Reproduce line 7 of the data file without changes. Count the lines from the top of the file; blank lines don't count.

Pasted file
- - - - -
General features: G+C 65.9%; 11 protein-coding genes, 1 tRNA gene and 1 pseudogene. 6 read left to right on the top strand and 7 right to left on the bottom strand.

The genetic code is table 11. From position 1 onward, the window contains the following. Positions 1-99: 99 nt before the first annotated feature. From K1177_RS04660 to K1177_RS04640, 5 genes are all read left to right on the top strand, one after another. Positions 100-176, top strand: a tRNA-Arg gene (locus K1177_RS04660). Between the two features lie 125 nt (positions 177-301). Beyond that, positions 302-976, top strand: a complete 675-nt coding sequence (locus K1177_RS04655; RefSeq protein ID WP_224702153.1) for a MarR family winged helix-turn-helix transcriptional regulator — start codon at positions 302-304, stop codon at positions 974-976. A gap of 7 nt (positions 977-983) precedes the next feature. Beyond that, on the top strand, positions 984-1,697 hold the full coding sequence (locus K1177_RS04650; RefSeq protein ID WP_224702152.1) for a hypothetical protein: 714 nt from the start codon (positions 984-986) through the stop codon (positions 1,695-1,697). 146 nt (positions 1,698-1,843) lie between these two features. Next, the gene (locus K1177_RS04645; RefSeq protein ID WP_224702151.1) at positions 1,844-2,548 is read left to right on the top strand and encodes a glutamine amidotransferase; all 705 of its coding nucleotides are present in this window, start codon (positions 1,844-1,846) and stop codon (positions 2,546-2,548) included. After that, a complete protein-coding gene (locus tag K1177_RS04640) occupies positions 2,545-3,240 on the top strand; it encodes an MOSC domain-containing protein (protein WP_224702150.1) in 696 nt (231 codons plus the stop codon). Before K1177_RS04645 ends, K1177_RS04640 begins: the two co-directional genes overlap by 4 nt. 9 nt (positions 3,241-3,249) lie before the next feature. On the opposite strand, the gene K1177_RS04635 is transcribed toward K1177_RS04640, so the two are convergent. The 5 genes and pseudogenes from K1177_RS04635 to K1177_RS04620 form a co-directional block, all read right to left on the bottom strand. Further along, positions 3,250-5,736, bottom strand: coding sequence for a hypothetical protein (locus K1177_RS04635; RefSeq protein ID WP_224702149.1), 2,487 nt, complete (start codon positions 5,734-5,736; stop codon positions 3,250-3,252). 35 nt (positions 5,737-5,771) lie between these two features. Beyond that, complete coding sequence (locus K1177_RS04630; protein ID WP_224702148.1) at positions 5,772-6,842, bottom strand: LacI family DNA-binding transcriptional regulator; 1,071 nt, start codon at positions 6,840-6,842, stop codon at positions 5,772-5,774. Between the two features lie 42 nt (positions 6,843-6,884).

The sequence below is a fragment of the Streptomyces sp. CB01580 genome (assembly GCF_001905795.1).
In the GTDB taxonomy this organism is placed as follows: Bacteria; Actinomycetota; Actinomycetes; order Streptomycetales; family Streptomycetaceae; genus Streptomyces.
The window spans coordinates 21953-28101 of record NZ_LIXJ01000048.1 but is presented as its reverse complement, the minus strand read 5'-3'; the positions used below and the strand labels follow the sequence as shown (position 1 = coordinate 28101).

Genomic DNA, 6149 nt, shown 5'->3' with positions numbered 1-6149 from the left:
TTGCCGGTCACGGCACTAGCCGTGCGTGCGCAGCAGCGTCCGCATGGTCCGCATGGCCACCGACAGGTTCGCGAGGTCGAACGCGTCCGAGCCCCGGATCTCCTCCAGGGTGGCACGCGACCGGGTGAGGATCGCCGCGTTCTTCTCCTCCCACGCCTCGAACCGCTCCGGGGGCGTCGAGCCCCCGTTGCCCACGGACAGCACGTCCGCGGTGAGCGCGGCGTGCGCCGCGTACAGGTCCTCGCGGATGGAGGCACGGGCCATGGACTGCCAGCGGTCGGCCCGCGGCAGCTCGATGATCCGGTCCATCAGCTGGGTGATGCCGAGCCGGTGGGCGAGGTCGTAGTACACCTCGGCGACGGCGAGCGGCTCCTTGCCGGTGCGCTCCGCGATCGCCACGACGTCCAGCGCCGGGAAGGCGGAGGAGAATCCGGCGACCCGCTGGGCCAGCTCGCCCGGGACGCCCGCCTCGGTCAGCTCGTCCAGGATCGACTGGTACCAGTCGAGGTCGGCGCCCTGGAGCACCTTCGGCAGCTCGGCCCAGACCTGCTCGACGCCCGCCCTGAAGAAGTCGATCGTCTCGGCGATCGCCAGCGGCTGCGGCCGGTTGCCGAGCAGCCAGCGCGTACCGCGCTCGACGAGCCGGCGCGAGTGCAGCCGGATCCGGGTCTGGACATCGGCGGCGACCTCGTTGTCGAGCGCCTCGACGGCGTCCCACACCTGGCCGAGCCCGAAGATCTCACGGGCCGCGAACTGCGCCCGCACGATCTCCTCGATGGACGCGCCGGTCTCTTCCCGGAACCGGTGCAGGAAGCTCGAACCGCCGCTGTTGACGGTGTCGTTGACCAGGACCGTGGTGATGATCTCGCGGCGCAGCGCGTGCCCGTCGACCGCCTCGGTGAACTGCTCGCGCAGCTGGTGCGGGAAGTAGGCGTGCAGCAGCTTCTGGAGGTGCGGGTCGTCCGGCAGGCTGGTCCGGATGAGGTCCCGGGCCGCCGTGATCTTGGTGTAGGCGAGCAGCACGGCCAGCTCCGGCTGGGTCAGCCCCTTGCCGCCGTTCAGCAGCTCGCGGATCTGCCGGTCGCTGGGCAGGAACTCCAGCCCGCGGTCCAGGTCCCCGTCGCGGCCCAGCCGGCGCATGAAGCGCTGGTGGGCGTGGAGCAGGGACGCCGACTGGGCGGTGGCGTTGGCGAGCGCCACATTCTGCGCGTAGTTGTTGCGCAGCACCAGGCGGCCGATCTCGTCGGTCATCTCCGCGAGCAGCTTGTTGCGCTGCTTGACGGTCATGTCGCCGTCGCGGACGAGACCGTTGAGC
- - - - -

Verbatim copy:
TTGCCGGTCACGGCACTAGCCGTGCGTGCGCAGCAGCGTCCGCATGGTCCGCATGGCCACCGACAGGTTCGCGAGGTCGAACGCGTCCGAGCCCCGGATCTCCTCCAGGGTGGCACGCGACCGGGTGAGGATCGCCGCGTTCTTCTCCTCCCACGCCTCGAACCGCTCCGGGGGCGTCGAGCCCCCGTTGCCCACGGACAGCACGTCCGCGGTGAGCGCGGCGTGCGCCGCGTACAGGTCCTCGCGGATGGAGGCACGGGCCATGGACTGCCAGCGGTCGGCCCGCGGCAGCTCGATGATCCGGTCCATCAGCTGGGTGATGCCGAGCCGGTGGGCGAGGTCGTAGTACACCTCGGCGACGGCGAGCGGCTCCTTGCCGGTGCGCTCCGCGATCGCCACGACGTCCAGCGCCGGGAAGGCGGAGGAGAATCCGGCGACCCGCTGGGCCAGCTCGCCCGGGACGCCCGCCTCGGTCAGCTCGTCCAGGATCGACTGGTACCAGTCGAGGTCGGCGCCCTGGAGCACCTTCGGCAGCTCGGCCCAGACCTGCTCGACGCCCGCCCTGAAGAAGTCGATCGTCTCGGCGATCGCCAGCGGCTGCGGCCGGTTGCCGAGCAGCCAGCGCGTACCGCGCTCGACGAGCCGGCGCGAGTGCAGCCGGATCCGGGTCTGGACATCGGCGGCGACCTCGTTGTCGAGCGCCTCGACGGCGTCCCACACCTGGCCGAGCCCGAAGATCTCACGGGCCGCGAACTGCGCCCGCACGATCTCCTCGATGGACGCGCCGGTCTCTTCCCGGAACCGGTGCAGGAAGCTCGAACCGCCGCTGTTGACGGTGTCGTTGACCAGGACCGTGGTGATGATCTCGCGGCGCAGCGCGTGCCCGTCGACCGCCTCGGTGAACTGCTCGCGCAGCTGGTGCGGGAAGTAGGCGTGCAGCAGCTTCTGGAGGTGCGGGTCGTCCGGCAGGCTGGTCCGGATGAGGTCCCGGGCCGCCGTGATCTTGGTGTAGGCGAGCAGCACGGCCAGCTCCGGCTGGGTCAGCCCCTTGCCGCCGTTCAGCAGCTCGCGGATCTGCCGGTCGCTGGGCAGGAACTCCAGCCCGCGGTCCAGGTCCCCGTCGCGGCCCAGCCGGCGCATGAAGCGCTGGTGGGCGTGGAGCAGGGACGCCGACTGGGCGGTGGCGTTGGCGAGCGCCACATTCTGCGCGTAGTTGTTGCGCAGCACCAGGCGGCCGATCTCGTCGGTCATCTCCGCGAGCAGCTTGTTGCGCTGCTTGACGGTCATGTCGCCGTCGCGGACGAGACCGTTGAGC